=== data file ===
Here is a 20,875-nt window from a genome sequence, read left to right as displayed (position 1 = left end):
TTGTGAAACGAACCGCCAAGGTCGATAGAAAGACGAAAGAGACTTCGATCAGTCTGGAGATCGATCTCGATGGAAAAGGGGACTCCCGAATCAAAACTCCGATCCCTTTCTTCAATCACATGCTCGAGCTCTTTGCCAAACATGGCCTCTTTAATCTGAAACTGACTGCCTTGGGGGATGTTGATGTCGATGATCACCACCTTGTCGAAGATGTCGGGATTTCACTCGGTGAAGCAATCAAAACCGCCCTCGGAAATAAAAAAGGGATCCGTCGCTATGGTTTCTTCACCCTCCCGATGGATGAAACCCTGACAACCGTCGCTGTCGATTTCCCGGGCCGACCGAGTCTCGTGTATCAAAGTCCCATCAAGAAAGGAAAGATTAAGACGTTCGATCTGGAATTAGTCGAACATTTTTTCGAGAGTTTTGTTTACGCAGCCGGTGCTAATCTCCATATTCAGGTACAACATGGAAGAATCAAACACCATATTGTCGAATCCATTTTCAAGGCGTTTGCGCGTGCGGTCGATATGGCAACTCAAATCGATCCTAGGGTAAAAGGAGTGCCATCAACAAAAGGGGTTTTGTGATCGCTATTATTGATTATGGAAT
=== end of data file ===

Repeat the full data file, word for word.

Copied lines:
Here is a 20,875-nt window from a genome sequence, read left to right as displayed (position 1 = left end):
TTGTGAAACGAACCGCCAAGGTCGATAGAAAGACGAAAGAGACTTCGATCAGTCTGGAGATCGATCTCGATGGAAAAGGGGACTCCCGAATCAAAACTCCGATCCCTTTCTTCAATCACATGCTCGAGCTCTTTGCCAAACATGGCCTCTTTAATCTGAAACTGACTGCCTTGGGGGATGTTGATGTCGATGATCACCACCTTGTCGAAGATGTCGGGATTTCACTCGGTGAAGCAATCAAAACCGCCCTCGGAAATAAAAAAGGGATCCGTCGCTATGGTTTCTTCACCCTCCCGATGGATGAAACCCTGACAACCGTCGCTGTCGATTTCCCGGGCCGACCGAGTCTCGTGTATCAAAGTCCCATCAAGAAAGGAAAGATTAAGACGTTCGATCTGGAATTAGTCGAACATTTTTTCGAGAGTTTTGTTTACGCAGCCGGTGCTAATCTCCATATTCAGGTACAACATGGAAGAATCAAACACCATATTGTCGAATCCATTTTCAAGGCGTTTGCGCGTGCGGTCGATATGGCAACTCAAATCGATCCTAGGGTAAAAGGAGTGCCATCAACAAAAGGGGTTTTGTGATCGCTATTATTGATTATGGAAT